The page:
64b. חוצבתם ואל מקבת בור נוקרתם וכתיב (ישעיהו נא, ב) הביטו אל אברהם אביכם ואל שרה תחוללכם,אמר רב נחמן אמר רבה בר אבוה שרה אמנו אילונית היתה שנאמר (בראשית יא, ל) ותהי שרי עקרה אין לה ולד אפי' בית ולד אין לה,אמר רב יהודה בריה דרב שמואל בר שילת משמיה דרב לא שנו אלא בדורות הראשונים ששנותיהן מרובות אבל בדורות האחרונים ששנותיהן מועטות שתי שנים ומחצה כנגד שלשה עיבורים רבה אמר רב נחמן שלש שנים כנגד שלש פקידות דאמר מר בר"ה נפקדו שרה רחל וחנה,אמר רבה ליתנהו להני כללי מכדי מתני' מאן תקין רבי והא בימי דוד אימעוט שני דכתיב (תהלים צ, י) ימי שנותינו בהם שבעים שנה,והאי שמא לא זכה להבנות הימנה ודלמא איהי דלא זכיא איהי כיון דלא מפקדא אפריה ורביה לא מיענשה,איני והא אמרו ליה רבנן לר' אבא בר זבדא נסיב איתתא ואוליד בני ואמר להו אי זכאי הוו לי מקמייתא התם דחוי קא מדחי להו לרבנן דר' אבא בר זבדא איעקר מפרקיה דרב הונא,רב גידל איעקר מפרקיה דרב הונא רבי חלבו איעקר מפרקיה דרב הונא רב ששת איעקר מפרקיה דרב הונא רב אחא בר יעקב אחדתיה סוסכינתא תליוה בארזא דבי רב ונפק מיניה כהוצא ירקא אמר רב אחא בר יעקב שיתין סבי הוינא וכולהו איעקור מפרקיה דרב הונא לבר מאנא דקיימי בנפשאי (קהלת ז, יב) החכמה תחיה בעליה:,גירשה מותרת וכו': שני אין שלישי לא,מתניתין מני רבי היא דתניא מלה הראשון ומת שני ומת שלישי לא תמול דברי רבי רבן שמעון בן גמליאל אומר שלישי תמול רביעי לא תמול,והתניא איפכא הי מינייהו אחריניתא,ת"ש דאמר ר' חייא בר אבא א"ר יוחנן מעשה בארבע אחיות בצפורי שמלה ראשונה ומת שניה ומת שלישית ומת רביעית באת לפני רבן שמעון בן גמליאל אמר לה אל תמולי,ודלמא אי אתיא שלישית נמי הוה אמר לה א"כ מאי אסהדותיה דר' חייא בר אבא ודלמא הא קמ"ל דאחיות מחזקות,אמר רבא השתא דאמרת אחיות מחזקות לא ישא אדם אשה לא ממשפחת נכפין ולא ממשפחת מצורעים והוא דאתחזק תלתא זימני,מאי הוה עלה כי אתא רב יצחק בר יוסף אמר עובדא הוה קמיה דר' יוחנן בכנישתא דמעון ביוה"כ שחל להיות בשבת ומלה ראשונה ומת שניה ומת שלישית באה לפניו אמר לה לכי ומולי,א"ל אביי חזי דקשרית איסורא וסכנתא,סמך עלה אביי ואזל נסבה לחומה ברתא דאיסי בריה דרב יצחק בריה דרב יהודה דנסבה רחבא דפומבדיתא ושכיב רב יצחק בריה דרבה בר בר חנה ושכיב ונסבה הוא ושכיב,אמר רבא ומי איכא דעביד עובדא בנפשיה כי האי והא איהו דאמר אבין דסמכא יצחק סומקא לאו בר סמכא אבין ישנו בחזרה יצחק סומקא אינו בחזרה ועוד אימר דפליגי לענין מילה בנישואין מי פליגי,אין והתניא ניסת לראשון ומת לשני ומת לשלישי לא תנשא דברי רבי רבן שמעון בן גמליאל אומר לשלישי תנשא לרביעי לא תנשא,בשלמא גבי מילה איכא משפחה דרפי דמא ואיכא משפחה דקמיט דמא אלא נישואין מ"ט א"ל רב מרדכי לרב אשי הכי אמר אבימי מהגרוניא משמיה דרב הונא מעין גורם ורב אשי אמר מזל גורם,מאי בינייהו איכא בינייהו דאירסה ומית אי נמי דנפל מדיקלא ומית,א"ל רב יוסף בריה דרבא לרבא בעי מיניה מרב יוסף הלכה כרבי ואמר לי אין הלכה כרבן שמעון בן גמליאל ואמר לי אין אחוכי אחיך בי,א"ל לא סתמי היא ופשיט לך נישואין ומלקיות כרבי וסתות ושור המועד כרבן שמעון בן גמליאל,נישואין הא דאמרן מלקיות דתנן מי שלקה ושנה ב"ד כונסין אותו לכיפה ומאכילין אותו שעורים עד שתהא כריסו נבקעת וסתות דתנן אין האשה 64b. b from where you were hewn, and to the hole of the pit from where you were dug” /b (Isaiah 51:1), b and it is written /b in the next verse: b “Look to Abraham your father and to Sarah who bore you” /b (Isaiah 51:2), which indicates that sexual organs were fashioned for them, signified by the words hewn and dug, over the course of time., b Rav Naḥman said /b that b Rabba bar Avuh said: Our mother Sarah was /b initially a b sexually underdeveloped woman [ i aylonit /i ], as it is stated: “And Sarah was barren; she had no child” /b (Genesis 11:30). The superfluous words: “She had no child,” indicate that b she did not have even a place, /b i.e., a womb, b for a child. /b , b Rav Yehuda, son of Rav Shmuel bar Sheilat, said in the name of Rav: They taught /b that he waits ten years b only /b with regard to the people who lived b in former generations, whose years /b were b numerous, /b i.e., they lived longer. b However, /b with regard to the people who live b in later generations, whose years are few, /b he waits only b two and half years /b before divorcing her, b corresponding to /b the time period of b three pregcies. Rabba said /b in the name of b Rav Naḥman: /b He waits b three years, corresponding to /b the b three remembrances /b of barren women by God, b as the Master said: On Rosh HaShana Sarah, Rachel, and Hannah were remembered, /b i.e., God gave them children. Since God determines on Rosh HaShana whether barren women will conceive that year, one may remain married until three such opportunities have passed.,However, b Rabba /b himself b said: These principles are not /b accepted as i halakha /i . Why not? b Now /b consider, b who established /b the content of the b mishna? Rabbi /b Yehuda HaNasi. Yet, b in the days of /b King b David, /b many years before the time of Rabbi Yehuda HaNasi, b the years /b of an average lifespan b were /b already b diminished, as it is written: “The days of our years are seventy years, /b and if with strength eighty years” (Psalms 90:10). Consequently, if Rabbi Yehuda HaNasi included in the mishna the statement that one remains married for ten years, that must apply even nowadays.,The Gemara asks about the language of the i baraita /i . b And /b what about b this /b expression: b Perhaps he did not merit to be built from her; perhaps /b it was b she who did not merit /b to build a family. The Gemara answers: b She, since she is not commanded /b to be b fruitful and multiply, is not punished. /b Their worthiness therefore depends on him, not her.,The Gemara challenges the mishna’s statement that if one did not have children after ten years he should marry a different woman. b Is that so? Didn’t the Sages say to Rabbi Abba bar Zavda: Marry a woman and have children, and he said to them: If I had merited, I would /b already b have /b children b from /b my b first /b wife? This indicates that there is no obligation to remarry if one did not have children with his first wife. The Gemara answers: b There, /b Rabbi Abba bar Zavda b was /b merely b putting the Rabbis off /b with an excuse, b as /b the real reason why he would not marry was because b Rabbi Abba bar Zavda became impotent from Rav Huna’s discourse. /b Rav Huna’s students would hold back from relieving themselves until his lengthy sermons were finished, which caused them to become sterile.,The Gemara similarly relates that b Rav Giddel became impotent from Rav Huna’s discourse, Rav Ḥelbo became impotent from Rav Huna’s discourse, /b and b Rav Sheshet became impotent from Rav Huna’s discourse. /b The Gemara relates: b Rav Aḥa bar Ya’akov was afflicted by i suskhinta /i , /b a disease caused by holding back from urinating. b They suspended him from the cedar /b column that supported b the study hall, and /b a substance that was as b green /b as a palm b leaf emerged from him, /b and he was healed. b Rav Aḥa bar Ya’akov said: We were sixty elders /b present at the time, b and they all became impotent from Rav Huna’s discourse, aside from me, as I fulfilled with regard to myself /b the verse: b “Wisdom preserves the life of he who has it” /b (Ecclesiastes 7:12). I used the above cure to avoid becoming impotent.,§ It was taught in the mishna that if a man b divorced /b his wife after ten years without children, b she is permitted /b to marry a second man, who may remain married to her for ten years. The Gemara comments: b A second /b husband, b yes, /b but b a third /b one, b no. /b Once she has been married to two men without children for ten years each, it is presumed that she is unable to have children.,The Gemara comments: b Who is /b the i tanna /i of b the mishna? It is Rabbi /b Yehuda HaNasi, who holds that a legal presumption [ i ḥazaka /i ] is established after two occurrences. b As it is taught /b in a i baraita /i : If a woman b circumcised /b her b first /b son b and he died /b as a result of the circumcision, and she circumcised her b second /b son b and he /b also b died, she should not circumcise /b her b third /b son, as the deaths of the first two produce a presumption that this woman’s sons die as a result of circumcision. This is b the statement of Rabbi /b Yehuda HaNasi. b Rabban Shimon ben Gamliel says: She should circumcise /b her b third /b son, as there is not considered to be a legal presumption that her sons die from circumcision, but b she should not circumcise /b her b fourth /b son if her first three sons died from circumcision.,The Gemara asks: b Isn’t the reverse taught /b in a i baraita /i , that Rabbi Yehuda HaNasi holds that the woman’s third son must be circumcised and Rabban Shimon ben Gamliel holds that he is not circumcised? b Which of them /b was composed b later /b and is therefore presumed to be more reliable?,The Gemara suggests: b Come /b and b hear, as Rabbi Ḥiyya bar Abba said /b that b Rabbi Yoḥa said: An incident /b occurred b involving four sisters in Tzippori, that /b the b first /b sister b circumcised /b her son b and he died, /b and the b second /b sister circumcised her son b and he died, /b and the b third /b one circumcised her son b and he /b too b died. /b The b fourth /b sister b came before Rabban Shimon ben Gamliel, /b who b said to her: Do not circumcise /b him. This indicates that according to Rabban Shimon ben Gamliel a presumption is established only after three occurrences.,The Gemara refutes this proof: b Perhaps if /b the b third /b sister had b come /b before him b he would also have said to her /b the same ruling. The Gemara asks: b If so, what is /b the purpose b of Rabbi Ḥiyya bar Abba’s testimony? /b Why would he have related this incident if it does not teach us anything? The Gemara answers: b Perhaps /b he comes to b teach us that sisters establish a presumption /b in a case like this even though the children who died were not from the same mother., b Rava said: Now that you have said /b that b sisters establish a presumption, a man should not marry a woman from a family of epileptics or from a family of lepers, /b as these diseases might be hereditary. The Gemara adds: b And this /b applies only if it b was established three times, /b i.e., three members of the family are afflicted with the disease.,The Gemara asks: b Which /b halakhic conclusion b was about this /b matter? Is a presumption established after two occurrences or only after three? b When Rav Yitzḥak bar Yosef came /b from Eretz Yisrael, b he said: An incident occurred before Rabbi Yoḥa in the synagogue of /b the town of b Maon on /b a b Yom Kippur that occurred on Shabbat. /b The b first /b sister had b circumcised /b her son b and he died; /b the b second /b sister circumcised her son b and he /b also b died. /b The b third /b sister b came before him, /b and he b said to her: Go and circumcise /b your son, as a presumption is not established after only two occurrences., b Abaye said to /b Rav Yitzḥak: b See /b to it that your report is accurate, b as you are permitting /b an action that would otherwise constitute b a prohibition and a danger. /b If the third baby should not be circumcised, doing so would be a prohibited labor and would endanger the life of the child.,The Gemara comments: b Abaye relied on this /b report b and went /b and b married Ḥuma, the daughter of Isi, son of Rav Yitzḥak, son of Rav Yehuda. /b Ḥuma b had /b previously b married Raḥava of Pumbedita, and he died, /b and then she married b Rav Yitzḥak, son of Rabba bar bar Ḥana, and he died; and he, /b Abaye, b married her /b nevertheless, without concern that she had been established to be a woman whose husbands die; b and he died /b as well while married to her., b Rava said: Is there /b anyone b who performs an action like this /b and endangers b himself /b by marrying such a woman? b Wasn’t it he, /b Abaye, b who said /b that b Avin is reliable /b but b Yitzḥak the Red, /b i.e., Rav Yitzḥak bar Yosef, b is not reliable? /b He proceeds to explain the difference between them: b Avin returns /b to Eretz Yisrael and hears whether the Sages there rescind their previous rulings, whereas b Yitzḥak the Red does not return /b to Eretz Yisrael and never finds out if the Sages there rescind their rulings. b And furthermore, say that they disagree with regard to /b whether a presumption is established by two or by three deaths due to b circumcision, /b but b do /b they necessarily b argue with regard to marriage? /b ,The Gemara responds: b Yes, and it is taught /b in a i baraita /i : If a woman b was married to /b her b first /b husband b and he died, to a second /b one b and he /b also b died, she may not get married to a third /b husband. This is b the statement of Rabbi /b Yehuda HaNasi. b Rabban Shimon ben Gamliel says: She may get married to a third /b husband, but if he also dies, b she may not get married to a fourth /b husband.,The Gemara asks: b Granted with regard to circumcision /b a presumption of death due to circumcision can be established because b there are families whose blood is thin /b and does not clot well, b and there are families whose blood clots. However, /b in the case of b marriage, what is the reason /b for concern that a subsequent husband will die? b Rav Mordekhai said to Rav Ashi: Avimi of Hagron-ya said in the name of Rav Huna as follows: /b Her b spring /b is the b cause. /b In other words, the woman has some sort of condition that causes those who have intercourse with her to die. b And Rav Ashi said /b that her b constellation /b is the b cause /b of her husbands’ deaths.,The Gemara asks: b What is /b the practical difference b between them? /b The Gemara answers: b There is /b a difference b between them /b in a case b where /b a man b betrothed her and died /b before the wedding; b alternatively, /b in a case b where he fell off a palm tree and died. /b If the concern is due to intercourse, then in these cases the husband’s death cannot be attributed to his wife. Conversely, if the concern is due to her bad fortune, the husband’s death can be attributed to his wife even in these cases., b Rav Yosef, son of Rava, said to Rava: I inquired of Rav Yosef /b whether the b i halakha /i is in accordance with /b the opinion of b Rabbi /b Yehuda HaNasi, b and he said to me: Yes. /b I subsequently asked him if the b i halakha /i is in accordance with /b the opinion of b Rabban Shimon ben Gamliel, and he said to me: Yes. Was he mocking me /b by issuing contradictory rulings?,Rava b said to him: No, there are unattributed /b i mishnayot /i in accordance with each opinion, b and he resolved for you /b that the i halakha /i is in accordance with each opinion in particular cases. With regard to b marriage and lashings /b the i halakha /i is b in accordance with /b the opinion of b Rabbi /b Yehuda HaNasi that two occurrences are sufficient for a presumption. Concerning b set patterns /b of menstrual bleeding b and a forewarned ox, /b the i halakha /i is b in accordance with /b the opinion of b Rabban Shimon ben Gamliel /b that a presumption is established after three occurrences.,The Gemara identifies the aforementioned i halakhot /i . b Marriage /b is referring to b that which we said /b with regard to a woman whose husbands have died. The case of b lashings /b is b as we learned /b in a mishna ( i Nidda /i 63b): b One who was flogged /b for transgressing a Torah law, b and repeated /b the same transgression and was flogged again, if he then repeats the sin a third time, the b court places him in a /b narrow, b vaulted chamber and they feed him barley until his stomach bursts. /b Once he has sinned and been flogged twice he has established a presumption of wickedness, and when he sins again he is caused to die so that he will not continue to sin. The case of b set patterns /b of menstrual bleeding is b as we learned /b in a mishna ( i Nidda /i 63b): b A woman does not /b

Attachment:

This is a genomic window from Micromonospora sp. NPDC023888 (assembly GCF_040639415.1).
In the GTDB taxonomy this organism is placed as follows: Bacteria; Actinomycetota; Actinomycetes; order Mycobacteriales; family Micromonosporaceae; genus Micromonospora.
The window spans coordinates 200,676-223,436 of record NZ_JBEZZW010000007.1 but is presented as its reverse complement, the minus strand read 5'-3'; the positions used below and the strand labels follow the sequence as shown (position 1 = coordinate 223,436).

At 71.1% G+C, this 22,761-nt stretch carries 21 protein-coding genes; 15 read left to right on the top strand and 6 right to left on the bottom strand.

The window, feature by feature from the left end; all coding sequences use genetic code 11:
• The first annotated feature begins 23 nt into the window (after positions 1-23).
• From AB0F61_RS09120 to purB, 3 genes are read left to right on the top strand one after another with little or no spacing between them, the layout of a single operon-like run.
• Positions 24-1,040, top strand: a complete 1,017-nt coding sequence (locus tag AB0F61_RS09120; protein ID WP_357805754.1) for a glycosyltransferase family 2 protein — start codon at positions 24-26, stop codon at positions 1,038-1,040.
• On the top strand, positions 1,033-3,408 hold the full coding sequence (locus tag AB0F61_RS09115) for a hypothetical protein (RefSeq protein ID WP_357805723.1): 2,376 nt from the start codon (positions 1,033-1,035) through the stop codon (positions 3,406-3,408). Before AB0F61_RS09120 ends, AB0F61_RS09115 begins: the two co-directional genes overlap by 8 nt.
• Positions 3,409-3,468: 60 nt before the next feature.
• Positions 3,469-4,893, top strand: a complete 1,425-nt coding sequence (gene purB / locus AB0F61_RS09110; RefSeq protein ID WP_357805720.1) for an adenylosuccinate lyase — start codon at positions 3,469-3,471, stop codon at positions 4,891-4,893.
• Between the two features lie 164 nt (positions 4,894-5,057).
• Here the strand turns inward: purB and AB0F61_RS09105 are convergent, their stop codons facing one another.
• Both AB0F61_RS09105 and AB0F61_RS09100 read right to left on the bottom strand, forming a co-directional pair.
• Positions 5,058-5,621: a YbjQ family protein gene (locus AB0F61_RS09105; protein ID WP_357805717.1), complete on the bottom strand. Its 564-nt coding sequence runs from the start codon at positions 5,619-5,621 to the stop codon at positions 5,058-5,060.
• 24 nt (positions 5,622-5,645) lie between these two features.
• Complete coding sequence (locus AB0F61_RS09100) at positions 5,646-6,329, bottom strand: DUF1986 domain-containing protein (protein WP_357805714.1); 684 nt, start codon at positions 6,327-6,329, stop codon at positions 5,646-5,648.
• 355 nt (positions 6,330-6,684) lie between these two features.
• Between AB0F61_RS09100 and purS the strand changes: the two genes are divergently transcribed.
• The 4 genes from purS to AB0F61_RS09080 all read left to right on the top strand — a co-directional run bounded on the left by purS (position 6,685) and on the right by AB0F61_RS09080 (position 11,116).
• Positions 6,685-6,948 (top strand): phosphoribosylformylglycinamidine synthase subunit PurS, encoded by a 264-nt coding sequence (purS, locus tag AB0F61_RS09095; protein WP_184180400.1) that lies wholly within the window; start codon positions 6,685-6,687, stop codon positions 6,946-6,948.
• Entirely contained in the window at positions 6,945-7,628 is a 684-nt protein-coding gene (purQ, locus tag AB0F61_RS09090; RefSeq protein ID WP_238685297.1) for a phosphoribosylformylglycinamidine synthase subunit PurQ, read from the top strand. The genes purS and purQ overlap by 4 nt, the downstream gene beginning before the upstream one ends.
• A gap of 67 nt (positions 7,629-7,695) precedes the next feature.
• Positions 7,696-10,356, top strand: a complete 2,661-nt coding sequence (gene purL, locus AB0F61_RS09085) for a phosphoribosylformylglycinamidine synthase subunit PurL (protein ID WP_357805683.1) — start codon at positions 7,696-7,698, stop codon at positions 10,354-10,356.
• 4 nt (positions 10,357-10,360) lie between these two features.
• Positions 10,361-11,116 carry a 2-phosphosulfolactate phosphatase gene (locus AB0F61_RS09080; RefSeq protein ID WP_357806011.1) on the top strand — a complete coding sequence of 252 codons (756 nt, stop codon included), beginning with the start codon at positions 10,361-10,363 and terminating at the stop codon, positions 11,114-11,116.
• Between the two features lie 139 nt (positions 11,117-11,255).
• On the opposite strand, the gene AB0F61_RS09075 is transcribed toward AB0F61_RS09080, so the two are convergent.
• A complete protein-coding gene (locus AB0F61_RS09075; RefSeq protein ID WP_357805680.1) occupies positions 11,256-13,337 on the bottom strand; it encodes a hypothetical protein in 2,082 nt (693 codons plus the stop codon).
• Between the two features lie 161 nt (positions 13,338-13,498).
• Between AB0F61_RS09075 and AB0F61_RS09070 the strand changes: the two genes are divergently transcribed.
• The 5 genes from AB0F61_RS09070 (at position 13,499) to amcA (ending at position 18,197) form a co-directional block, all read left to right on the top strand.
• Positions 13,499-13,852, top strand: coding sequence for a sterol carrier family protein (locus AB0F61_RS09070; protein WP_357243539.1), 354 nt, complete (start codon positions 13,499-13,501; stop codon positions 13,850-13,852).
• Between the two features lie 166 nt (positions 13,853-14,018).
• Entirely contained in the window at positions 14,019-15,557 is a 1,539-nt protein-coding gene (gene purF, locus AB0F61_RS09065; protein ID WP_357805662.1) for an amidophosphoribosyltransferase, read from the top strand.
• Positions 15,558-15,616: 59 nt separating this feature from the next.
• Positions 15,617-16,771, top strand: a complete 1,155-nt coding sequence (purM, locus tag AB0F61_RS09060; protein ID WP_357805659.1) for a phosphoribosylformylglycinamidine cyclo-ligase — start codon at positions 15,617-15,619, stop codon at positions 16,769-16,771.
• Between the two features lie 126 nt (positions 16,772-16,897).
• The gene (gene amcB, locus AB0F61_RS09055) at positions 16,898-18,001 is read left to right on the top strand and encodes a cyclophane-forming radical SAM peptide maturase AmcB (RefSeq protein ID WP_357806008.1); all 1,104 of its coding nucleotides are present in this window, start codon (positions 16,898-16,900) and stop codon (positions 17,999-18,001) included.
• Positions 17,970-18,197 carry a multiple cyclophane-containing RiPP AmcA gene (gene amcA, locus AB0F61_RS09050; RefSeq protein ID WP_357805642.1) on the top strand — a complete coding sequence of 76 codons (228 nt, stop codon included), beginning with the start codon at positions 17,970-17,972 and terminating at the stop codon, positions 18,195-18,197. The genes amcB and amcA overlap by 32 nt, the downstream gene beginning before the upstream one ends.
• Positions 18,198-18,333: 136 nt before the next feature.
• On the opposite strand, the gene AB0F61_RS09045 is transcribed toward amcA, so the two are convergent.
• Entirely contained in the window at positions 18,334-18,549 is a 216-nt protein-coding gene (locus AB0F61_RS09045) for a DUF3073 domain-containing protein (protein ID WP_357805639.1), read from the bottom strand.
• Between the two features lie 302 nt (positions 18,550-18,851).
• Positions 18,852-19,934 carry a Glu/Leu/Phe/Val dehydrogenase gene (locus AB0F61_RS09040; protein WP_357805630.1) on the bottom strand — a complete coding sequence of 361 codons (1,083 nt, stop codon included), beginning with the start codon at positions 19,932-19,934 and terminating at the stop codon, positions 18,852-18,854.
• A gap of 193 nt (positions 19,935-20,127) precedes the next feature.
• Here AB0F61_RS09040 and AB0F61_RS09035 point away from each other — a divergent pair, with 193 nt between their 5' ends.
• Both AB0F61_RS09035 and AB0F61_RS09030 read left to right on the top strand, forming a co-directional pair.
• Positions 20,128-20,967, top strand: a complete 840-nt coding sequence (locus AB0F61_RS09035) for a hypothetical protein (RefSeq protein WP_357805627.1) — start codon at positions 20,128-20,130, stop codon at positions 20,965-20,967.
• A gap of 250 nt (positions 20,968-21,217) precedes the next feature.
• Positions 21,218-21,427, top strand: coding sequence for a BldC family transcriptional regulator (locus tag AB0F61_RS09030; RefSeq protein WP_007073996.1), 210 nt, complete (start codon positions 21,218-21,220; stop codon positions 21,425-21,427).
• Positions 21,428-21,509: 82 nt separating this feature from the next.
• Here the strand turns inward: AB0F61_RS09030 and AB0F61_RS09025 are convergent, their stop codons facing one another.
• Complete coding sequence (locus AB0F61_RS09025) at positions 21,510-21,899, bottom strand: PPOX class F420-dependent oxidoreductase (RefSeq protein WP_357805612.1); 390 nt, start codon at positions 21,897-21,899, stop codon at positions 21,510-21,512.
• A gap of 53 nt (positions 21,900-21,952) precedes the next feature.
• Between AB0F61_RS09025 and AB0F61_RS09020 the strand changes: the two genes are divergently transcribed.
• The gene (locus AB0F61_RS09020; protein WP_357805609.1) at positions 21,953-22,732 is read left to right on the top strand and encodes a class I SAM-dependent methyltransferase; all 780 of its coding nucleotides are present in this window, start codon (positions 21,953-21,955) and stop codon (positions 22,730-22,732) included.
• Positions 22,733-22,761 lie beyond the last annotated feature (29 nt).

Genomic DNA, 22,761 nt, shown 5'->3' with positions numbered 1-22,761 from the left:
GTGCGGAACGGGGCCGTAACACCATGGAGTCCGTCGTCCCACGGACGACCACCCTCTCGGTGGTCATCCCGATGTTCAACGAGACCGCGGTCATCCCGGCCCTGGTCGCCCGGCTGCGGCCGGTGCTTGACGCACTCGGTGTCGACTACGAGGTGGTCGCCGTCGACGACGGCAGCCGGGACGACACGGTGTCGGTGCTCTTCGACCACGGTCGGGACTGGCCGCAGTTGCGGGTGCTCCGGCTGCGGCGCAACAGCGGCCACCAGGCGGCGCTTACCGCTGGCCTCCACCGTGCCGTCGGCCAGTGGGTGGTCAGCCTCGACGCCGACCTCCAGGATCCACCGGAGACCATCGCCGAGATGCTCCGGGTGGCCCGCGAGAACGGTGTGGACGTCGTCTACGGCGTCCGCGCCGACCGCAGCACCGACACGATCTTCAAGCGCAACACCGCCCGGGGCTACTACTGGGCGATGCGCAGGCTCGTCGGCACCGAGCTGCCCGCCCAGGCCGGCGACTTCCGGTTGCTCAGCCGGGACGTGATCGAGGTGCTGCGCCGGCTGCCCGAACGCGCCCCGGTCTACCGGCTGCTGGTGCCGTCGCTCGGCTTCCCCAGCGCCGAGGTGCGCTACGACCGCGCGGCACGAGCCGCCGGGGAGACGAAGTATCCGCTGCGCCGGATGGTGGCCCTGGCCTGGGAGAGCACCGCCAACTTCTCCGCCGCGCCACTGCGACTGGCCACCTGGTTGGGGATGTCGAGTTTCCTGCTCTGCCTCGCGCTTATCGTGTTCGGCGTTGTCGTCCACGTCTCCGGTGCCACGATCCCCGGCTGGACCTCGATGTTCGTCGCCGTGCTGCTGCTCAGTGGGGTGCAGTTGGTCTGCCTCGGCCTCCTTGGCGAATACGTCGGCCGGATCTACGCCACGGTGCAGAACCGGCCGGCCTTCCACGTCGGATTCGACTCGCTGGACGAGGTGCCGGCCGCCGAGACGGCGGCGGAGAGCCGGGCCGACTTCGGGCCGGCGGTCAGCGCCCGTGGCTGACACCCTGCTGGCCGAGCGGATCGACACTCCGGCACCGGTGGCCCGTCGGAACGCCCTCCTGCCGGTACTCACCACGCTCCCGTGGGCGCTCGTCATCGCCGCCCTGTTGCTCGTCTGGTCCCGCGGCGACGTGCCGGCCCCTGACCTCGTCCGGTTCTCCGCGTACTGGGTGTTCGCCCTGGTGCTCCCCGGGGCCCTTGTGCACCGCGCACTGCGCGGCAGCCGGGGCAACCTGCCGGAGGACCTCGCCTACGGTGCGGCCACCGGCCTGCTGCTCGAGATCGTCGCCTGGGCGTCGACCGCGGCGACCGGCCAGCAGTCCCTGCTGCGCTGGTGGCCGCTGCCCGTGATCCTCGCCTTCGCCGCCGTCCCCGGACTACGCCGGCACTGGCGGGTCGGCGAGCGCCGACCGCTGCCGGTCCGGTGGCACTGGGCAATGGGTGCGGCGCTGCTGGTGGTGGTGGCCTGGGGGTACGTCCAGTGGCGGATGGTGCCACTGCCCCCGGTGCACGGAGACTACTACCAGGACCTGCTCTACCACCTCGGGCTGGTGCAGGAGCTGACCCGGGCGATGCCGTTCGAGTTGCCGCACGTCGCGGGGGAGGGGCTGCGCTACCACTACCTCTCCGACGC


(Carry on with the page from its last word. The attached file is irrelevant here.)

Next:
31. Babylonian Talmud, Temurah, None (3rd cent. CE - 6th cent. CE)  Tagged with subjects: •eleazar ben azariah, r. Found in books: Hidary (2017), Rabbis and Classical Rhetoric: Sophistic Education and Oratory in the Talmud and Midrash, 119